Cambridge Heart, an American company established in 1992, has designed a new test system to identify certain patients at risk for sudden life threatening arrhythmia or cardiac arrest and resultant cardiac death (SCD). The United States Food & Drug Administration (FDA) has given the company clearance to market its non-invasive cardiac diagnostic test, called Alternans Test. Cardiac arrest incidents are responsible for more than 300.000 lives a year in the United States and as such the number one cause of death. The Alternans system works like a "super stress test", that measures extremely subtle beat-to-beat fluctuations in a person's heartbeat, referred to as T-wave alternans.
Patients considered at risk for heart disease currently go through a series of non-invasive exercise stress tests that can identify ischemic heart disease, known as the clogging or narrowing of arteries. These systems don't however detect the sensitivity to arrhythmia. As a result only a small fraction of patients at risk for ventricular arrhythmia, including those with a serious, documented heart condition presently receives the definitive invasive electro-physiology (EP) testing and goes on to preventative treatment. The lack of an effective non-invasive test to evaluate the millions of patients at risk for SCD has slowed the delivery of potentially life-saving therapies.
By recognizing the presence of T-wave alternans, Alternans Test constitutes the first non-invasive diagnostic tool, able to stratify patients at elevated risk for life-threatening arrhythmia. The procedure can be easily conducted in a physician's office or a hospital stress laboratory. In fact, T-wave alternans is not visible on electrocardiograms used in conjunction with ordinary exercise stress tests. These tiny heartbeat variations, measured at one millionth of a volt, are detected during a typical treadmill or bicycle exercise stress test by specially designed, high-resolution electrodes, that are placed on a patient's chest. Extensive clinical research has shown that those patients who either show symptoms of or are at risk of life threatening arrhythmia and who test positive for T-wave alternans, are at a significant risk for subsequent sudden cardiac events including sudden death.
Currently, ventricular arrhythmia in high-risk patients is evaluated via the EP test. The EP test is a one to three hour procedure in which pace-making catheters are threaded into a major artery, typically the femoral artery in the groin, and then into the heart. Tens of millions of Americans are at risk for sudden cardiac death and over nine million have the traditional stress test. However, due to the inability of the current non-invasive tests to detect risk of ventricular arrhythmia, and the risks and costs which are associated with invasive testing, only approximately 70.000 high-risk individuals are referred for diagnostic EP testing every year.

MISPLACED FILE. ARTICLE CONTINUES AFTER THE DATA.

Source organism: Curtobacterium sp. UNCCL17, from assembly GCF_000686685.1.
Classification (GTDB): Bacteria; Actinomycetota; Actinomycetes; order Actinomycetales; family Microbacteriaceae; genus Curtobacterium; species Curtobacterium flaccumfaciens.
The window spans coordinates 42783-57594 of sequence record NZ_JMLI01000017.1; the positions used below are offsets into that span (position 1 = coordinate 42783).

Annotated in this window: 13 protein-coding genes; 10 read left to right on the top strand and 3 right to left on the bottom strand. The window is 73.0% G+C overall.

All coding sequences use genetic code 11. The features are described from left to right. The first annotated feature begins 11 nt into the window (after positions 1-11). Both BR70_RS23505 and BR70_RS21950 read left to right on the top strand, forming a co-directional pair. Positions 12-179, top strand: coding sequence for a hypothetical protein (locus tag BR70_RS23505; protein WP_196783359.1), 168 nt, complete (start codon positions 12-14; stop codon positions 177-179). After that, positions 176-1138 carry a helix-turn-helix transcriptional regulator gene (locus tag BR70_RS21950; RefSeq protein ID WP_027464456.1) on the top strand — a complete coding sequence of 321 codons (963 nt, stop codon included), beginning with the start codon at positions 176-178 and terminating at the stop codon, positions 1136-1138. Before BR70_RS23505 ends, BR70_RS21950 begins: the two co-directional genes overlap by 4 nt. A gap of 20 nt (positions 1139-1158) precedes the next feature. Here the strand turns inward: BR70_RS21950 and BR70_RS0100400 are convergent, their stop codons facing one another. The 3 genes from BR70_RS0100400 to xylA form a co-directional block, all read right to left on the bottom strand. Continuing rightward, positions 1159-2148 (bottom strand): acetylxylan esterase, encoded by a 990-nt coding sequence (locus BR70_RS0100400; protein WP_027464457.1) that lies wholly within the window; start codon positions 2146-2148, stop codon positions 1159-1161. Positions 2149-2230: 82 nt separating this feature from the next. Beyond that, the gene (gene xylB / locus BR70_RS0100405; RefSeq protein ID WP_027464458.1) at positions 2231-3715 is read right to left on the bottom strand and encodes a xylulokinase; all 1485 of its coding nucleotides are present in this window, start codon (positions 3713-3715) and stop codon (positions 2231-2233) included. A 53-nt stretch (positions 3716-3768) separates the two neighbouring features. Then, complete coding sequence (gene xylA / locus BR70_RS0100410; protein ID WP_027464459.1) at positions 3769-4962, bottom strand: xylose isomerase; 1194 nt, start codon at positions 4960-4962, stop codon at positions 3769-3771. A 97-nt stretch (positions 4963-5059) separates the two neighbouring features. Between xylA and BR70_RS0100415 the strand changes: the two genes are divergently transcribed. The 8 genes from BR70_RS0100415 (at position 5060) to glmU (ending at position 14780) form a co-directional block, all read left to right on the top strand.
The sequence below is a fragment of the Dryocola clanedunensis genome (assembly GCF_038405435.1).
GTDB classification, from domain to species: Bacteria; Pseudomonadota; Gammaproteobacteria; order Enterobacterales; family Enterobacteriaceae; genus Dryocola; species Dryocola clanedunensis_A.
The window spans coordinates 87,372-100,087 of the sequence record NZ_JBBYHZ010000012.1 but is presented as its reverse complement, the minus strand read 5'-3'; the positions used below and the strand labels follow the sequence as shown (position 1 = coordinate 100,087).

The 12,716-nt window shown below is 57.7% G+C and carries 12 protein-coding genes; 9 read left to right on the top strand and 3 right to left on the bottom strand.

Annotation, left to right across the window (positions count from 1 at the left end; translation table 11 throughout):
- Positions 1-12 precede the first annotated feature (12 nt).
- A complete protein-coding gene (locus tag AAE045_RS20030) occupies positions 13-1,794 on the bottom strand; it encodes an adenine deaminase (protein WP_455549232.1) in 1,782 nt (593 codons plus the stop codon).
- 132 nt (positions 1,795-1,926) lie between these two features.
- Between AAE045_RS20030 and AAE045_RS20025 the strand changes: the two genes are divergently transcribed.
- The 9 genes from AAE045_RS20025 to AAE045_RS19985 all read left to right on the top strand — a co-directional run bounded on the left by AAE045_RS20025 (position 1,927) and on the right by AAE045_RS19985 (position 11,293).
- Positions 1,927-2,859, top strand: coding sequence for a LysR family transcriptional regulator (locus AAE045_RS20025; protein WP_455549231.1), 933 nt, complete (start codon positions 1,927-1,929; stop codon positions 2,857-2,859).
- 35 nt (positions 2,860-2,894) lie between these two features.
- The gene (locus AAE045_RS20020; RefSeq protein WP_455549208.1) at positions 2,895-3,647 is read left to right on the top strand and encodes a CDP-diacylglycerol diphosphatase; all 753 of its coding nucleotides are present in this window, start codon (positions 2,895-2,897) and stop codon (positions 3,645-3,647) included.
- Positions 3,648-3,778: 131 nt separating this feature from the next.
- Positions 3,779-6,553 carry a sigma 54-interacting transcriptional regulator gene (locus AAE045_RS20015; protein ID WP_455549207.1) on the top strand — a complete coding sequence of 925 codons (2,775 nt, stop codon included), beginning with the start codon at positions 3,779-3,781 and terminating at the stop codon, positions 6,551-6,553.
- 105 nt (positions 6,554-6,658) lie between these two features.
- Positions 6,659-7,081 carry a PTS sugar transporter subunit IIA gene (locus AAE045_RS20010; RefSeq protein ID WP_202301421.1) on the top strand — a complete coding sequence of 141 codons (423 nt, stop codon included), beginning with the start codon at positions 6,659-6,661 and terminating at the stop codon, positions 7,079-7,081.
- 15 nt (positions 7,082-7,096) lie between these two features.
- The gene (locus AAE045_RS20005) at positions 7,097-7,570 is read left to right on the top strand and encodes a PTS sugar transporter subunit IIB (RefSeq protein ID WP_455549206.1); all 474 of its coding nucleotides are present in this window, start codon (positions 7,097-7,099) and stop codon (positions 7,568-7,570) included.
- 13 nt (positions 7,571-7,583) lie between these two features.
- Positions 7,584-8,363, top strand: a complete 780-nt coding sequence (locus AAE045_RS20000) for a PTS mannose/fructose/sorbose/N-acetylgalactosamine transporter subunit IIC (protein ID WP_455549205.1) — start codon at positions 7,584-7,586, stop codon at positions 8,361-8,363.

The post-diagnosis treatment protocol for the many patients at elevated risk for ventricular arrhythmia can start with a regimen of anti-arrhythmic drugs or beta blockers, in order to treat underlying heart disease. For the highest risk patients, the preferred treatment modality is the surgical placement of an implantable cardioverter defibrillator (ICD) that automatically defibrillates the heart back into normal rhythm. The Alternans test may be used to help stratify patients whom the clinicians know or suspect are at elevated risk for SCD. This includes patients with a prior history of arrhythmia, who present with symptoms such as palpitations, syncope (fainting), light headedness or who have other specific conditions placing them at increased risk.
The Alternans "super stress test" is a fully featured diagnostic system, which includes a cart-mounted computer with proprietary software, integral ECG system, a display, a keyboard, and output devices that can be configured for both hospital and office settings. The system is developed to support a broad range of standard and physician-customized protocols for the conduct of cardiac stress tests. Alternans is compatible with either the standard electrodes or the Cambridge Heart's Hi-resolution electrodes for the detection of T-wave alternans. The system is able to control both treadmill and bicycle ergometers, devices used to exercise the patient during the test.
Starting at under $30.000 the system is just marginally more expensive than standard stress test systems. A stress test with the Cambridge Heart's test, applying T-wave alternans technology will cost about $350 per procedure on average. Incrementally, the test is expected to cost some $100 more than the traditional exercise stress test. Cambridge Heart is engaged in the research, design, and commercialization of products for the non-invasive diagnosis of cardiac disease. Using innovative technologies, the company is addressing such key problems in cardiac diagnosis as the identification of those at risk of sudden cardiac arrest, the early detection of coronary artery disease, and the prompt and accurate diagnosis of heart attack.